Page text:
The planets – The Earth as a planet (1977)

Carl Sagan

Carl Sagan explores our place in the solar system.

Watch time: 59:48
A still of Carl Sagan during his CHRISTMAS LECTURE
Credit: Royal Institution

Lecture 1 - The Earth as a planet

In his first CHRISTMAS LECTURE, American astronomer and cosmologist Carl Sagan explores planet Earth and the place, scale and geometry of the 'pale blue dot' in the Solar System. 

Sagan provides a unique insight into the history of our knowledge of the third planet from the Sun, formed 4.5 billion years ago.

Using images and models of the planets in our Solar System, Carl reveals how the heliocentric model of our universe, in which the Earth and planets revolve around the sun, came to replace the earlier Aristotelian idea that our planet was at the centre and everything orbited around it.   

As the complexity of observational tools has developed from simple telescopes to complex spacecraft, so too has our understanding of the world we inhabit. Looking back on the evolution in space science in the years since Carl Sagan's Lectures we have made huge advances in our understanding of our planet’s environment, climate, weather, geology and biology – as well as our relative place in the universe.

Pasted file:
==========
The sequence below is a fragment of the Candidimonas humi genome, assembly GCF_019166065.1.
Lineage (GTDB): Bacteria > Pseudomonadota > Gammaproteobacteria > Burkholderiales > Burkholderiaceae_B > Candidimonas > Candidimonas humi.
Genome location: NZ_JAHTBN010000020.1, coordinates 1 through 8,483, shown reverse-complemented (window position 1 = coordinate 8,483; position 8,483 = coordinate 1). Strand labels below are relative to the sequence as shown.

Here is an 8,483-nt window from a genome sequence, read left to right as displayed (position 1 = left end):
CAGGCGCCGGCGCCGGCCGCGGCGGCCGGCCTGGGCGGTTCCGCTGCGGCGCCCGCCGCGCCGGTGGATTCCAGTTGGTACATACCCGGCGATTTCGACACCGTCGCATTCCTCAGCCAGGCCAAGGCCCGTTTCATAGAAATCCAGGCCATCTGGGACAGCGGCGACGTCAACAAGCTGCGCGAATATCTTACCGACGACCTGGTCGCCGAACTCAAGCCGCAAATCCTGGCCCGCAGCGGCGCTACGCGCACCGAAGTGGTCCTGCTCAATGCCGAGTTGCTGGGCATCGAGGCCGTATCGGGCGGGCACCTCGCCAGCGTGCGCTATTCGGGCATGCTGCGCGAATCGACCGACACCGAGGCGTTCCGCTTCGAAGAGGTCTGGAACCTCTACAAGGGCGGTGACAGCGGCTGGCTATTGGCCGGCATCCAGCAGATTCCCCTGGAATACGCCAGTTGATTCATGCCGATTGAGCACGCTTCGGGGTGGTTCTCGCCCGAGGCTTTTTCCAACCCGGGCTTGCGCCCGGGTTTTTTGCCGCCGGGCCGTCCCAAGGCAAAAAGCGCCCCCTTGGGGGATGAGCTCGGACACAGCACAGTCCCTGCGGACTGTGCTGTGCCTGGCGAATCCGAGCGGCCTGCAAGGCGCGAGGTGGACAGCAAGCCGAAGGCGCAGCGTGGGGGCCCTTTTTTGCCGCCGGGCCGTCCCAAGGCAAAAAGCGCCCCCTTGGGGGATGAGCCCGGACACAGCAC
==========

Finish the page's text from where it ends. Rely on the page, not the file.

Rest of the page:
What exists beyond Earth? Over six Lectures presented in 1977, American astronomer and cosmologist Carl Sagan explores the vast expanse of space that surrounds the third planet from the Sun.

Life on Earth

Where at first we could only discern the size of our planet and some knowledge of its atmosphere and configuration, the evolution of planetary exploration has revealed not only intricate details of Earth’s climate and geology, but a multitude of stars and planets besides our own.

Beginning with a closer look at the world we inhabit, Carl explores of the diversity of life on our own planet and the building blocks behind it, before questioning whether the same organic chemistry is occurring on planets in the outer solar system.

The Red Planet

In Lecture three onwards, Carl takes a closer look at our neighbouring planet, Mars. From early interpretations of terrestrial life on its surface to the surprising discoveries made by NASA’s Viking Program, the Red Planet has become the focus of efforts to discern whether intelligent life exists elsewhere in the universe.

When Carl delivered his Lectures in the late 1970s, NASA had only just begun its Voyager program to the furthest planets in our solar system and no extra-solar planets were known to exist. Now, over three decades later, astronomers are looking at planets that lie beyond our solar system to ask the very same question we pondered over Mars: is there life out there?